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College, the home of the Queen’s Scholars and the oldest house at Westminster, was effectively founded in 1560 when the school’s charter stipulated that there should be 40 Queen’s Scholars. Special weight in their selection was to be given to ability, good character and poverty. To become Scholars, boys had to pass an oral examination known as ‘The Challenge’, which shifted to paper in 1856.
Scholars had special privileges not accorded to other boys, such as the right to enter the Palace of Westminster.
The Scholars include John Dryden, the first Poet Laureate (1631-1700); John Locke (1632-1704), the empiricist philosopher; A. A. Milne (1882-1956), creator of Winnie-the-Pooh; and Kim Philby (1912-1988), of the Cambridge spy ring. The first female scholars were admitted to College in 2017.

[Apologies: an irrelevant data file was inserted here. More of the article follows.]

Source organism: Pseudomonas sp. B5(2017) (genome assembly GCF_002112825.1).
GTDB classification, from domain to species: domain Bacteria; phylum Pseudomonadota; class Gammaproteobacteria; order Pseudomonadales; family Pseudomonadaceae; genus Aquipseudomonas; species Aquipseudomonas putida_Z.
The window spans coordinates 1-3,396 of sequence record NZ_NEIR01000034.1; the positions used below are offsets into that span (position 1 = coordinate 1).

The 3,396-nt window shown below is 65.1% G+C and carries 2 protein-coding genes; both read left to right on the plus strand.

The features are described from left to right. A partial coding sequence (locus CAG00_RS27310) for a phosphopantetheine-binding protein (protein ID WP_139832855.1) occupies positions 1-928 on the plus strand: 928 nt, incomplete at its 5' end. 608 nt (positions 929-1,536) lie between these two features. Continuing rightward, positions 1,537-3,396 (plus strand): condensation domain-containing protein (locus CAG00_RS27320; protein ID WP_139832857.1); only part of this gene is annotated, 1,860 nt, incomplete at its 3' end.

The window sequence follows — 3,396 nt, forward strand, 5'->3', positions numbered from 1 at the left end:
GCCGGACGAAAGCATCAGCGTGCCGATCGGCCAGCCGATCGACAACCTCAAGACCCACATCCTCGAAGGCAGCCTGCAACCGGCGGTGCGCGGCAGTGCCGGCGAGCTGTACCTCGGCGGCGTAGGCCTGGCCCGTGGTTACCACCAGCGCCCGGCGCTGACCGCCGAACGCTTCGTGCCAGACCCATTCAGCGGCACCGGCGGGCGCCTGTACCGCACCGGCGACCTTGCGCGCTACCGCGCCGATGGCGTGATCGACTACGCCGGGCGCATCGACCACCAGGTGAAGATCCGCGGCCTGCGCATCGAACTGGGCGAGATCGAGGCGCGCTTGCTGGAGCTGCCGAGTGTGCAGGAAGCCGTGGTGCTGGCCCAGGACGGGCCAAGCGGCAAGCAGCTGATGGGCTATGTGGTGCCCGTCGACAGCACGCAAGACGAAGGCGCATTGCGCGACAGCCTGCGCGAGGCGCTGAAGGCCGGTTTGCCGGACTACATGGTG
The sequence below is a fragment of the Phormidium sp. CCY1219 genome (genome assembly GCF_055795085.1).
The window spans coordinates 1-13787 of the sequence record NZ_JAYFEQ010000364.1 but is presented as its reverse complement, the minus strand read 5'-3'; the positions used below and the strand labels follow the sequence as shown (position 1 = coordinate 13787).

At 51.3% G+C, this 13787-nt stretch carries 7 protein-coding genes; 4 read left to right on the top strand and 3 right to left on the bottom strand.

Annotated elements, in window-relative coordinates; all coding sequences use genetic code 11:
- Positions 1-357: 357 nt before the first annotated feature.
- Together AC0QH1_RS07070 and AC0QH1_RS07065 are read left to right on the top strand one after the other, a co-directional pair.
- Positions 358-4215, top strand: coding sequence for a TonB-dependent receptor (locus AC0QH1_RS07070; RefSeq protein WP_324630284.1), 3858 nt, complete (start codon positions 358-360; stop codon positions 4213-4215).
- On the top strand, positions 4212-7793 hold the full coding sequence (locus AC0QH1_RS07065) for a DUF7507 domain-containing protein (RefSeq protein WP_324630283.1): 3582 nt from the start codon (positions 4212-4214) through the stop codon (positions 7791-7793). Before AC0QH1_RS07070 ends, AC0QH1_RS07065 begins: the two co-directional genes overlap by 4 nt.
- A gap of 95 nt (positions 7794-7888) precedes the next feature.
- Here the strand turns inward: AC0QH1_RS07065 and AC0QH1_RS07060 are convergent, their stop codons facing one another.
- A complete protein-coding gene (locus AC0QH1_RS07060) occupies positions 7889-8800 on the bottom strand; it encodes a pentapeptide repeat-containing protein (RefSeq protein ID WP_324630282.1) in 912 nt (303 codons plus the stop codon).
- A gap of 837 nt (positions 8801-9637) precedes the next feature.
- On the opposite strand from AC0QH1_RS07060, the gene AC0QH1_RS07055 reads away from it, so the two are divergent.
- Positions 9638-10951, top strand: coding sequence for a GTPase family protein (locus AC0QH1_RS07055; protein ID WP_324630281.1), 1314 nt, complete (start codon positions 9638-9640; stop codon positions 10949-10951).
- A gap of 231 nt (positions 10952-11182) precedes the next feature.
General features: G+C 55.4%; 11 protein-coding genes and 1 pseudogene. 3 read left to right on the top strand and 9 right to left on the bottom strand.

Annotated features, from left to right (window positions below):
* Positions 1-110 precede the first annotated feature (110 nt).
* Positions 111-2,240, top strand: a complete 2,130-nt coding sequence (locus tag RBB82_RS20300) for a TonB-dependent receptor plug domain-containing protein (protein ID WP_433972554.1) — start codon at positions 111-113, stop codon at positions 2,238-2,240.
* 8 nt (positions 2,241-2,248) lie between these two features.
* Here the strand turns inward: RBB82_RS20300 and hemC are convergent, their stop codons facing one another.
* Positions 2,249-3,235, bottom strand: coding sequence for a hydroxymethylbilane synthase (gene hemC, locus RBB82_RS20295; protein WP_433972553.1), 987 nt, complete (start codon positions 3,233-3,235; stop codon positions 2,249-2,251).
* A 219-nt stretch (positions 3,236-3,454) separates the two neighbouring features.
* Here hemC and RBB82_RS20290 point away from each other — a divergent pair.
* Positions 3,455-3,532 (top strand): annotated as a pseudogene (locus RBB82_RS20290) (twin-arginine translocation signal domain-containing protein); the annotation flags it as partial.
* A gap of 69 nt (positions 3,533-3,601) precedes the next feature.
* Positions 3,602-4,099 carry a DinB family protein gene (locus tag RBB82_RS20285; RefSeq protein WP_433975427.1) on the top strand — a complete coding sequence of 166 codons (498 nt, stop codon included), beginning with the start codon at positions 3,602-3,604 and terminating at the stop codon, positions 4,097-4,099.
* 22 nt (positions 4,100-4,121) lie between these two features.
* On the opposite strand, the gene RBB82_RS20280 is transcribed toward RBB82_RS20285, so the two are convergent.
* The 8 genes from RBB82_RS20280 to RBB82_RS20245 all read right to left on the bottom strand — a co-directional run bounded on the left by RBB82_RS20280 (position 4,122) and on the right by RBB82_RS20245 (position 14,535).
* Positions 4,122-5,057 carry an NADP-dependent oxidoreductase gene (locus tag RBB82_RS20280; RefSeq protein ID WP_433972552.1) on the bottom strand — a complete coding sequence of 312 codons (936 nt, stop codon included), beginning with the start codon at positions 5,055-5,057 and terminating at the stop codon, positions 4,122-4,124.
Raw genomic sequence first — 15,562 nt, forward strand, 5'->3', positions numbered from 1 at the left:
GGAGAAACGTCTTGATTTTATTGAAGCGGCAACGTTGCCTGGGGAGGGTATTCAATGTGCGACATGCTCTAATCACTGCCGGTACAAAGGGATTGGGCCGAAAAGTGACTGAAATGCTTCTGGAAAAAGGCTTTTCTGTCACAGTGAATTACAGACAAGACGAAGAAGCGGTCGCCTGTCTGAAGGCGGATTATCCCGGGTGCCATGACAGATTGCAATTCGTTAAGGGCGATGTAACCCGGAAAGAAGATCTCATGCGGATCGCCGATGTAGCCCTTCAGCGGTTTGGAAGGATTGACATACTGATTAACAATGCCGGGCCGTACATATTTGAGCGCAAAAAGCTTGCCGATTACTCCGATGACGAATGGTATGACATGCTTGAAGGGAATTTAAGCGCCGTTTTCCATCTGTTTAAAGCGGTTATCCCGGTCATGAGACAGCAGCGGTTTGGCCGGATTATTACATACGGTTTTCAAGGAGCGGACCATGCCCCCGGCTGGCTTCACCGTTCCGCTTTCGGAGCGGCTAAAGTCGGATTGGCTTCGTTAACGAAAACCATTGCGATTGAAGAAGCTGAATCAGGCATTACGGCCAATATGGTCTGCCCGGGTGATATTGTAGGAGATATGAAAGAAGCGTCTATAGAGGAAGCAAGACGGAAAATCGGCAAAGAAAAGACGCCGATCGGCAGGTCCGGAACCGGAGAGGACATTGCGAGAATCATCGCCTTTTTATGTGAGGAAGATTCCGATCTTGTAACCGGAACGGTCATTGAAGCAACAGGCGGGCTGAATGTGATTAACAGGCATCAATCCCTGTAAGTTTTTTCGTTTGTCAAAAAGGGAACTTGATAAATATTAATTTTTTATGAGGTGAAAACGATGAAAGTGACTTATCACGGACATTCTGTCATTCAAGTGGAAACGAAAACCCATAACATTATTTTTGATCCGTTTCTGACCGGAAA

The boys were at first housed in the monastery’s former granary, but when this began to become delapidated they moved to the present site of College in 1730. The building, on the East side of Little Dean's Yard, is an example of neo-classicism by Lord Burlington and overlooks College Garden.
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Prepared by Felicity Crowe, Archives and Records Management Assistant, February 2020.
Westminster School Archive; Tanner, Lawrence, 'Westminster School: Its Buildings and their Associations' (Philip Allan & Co.).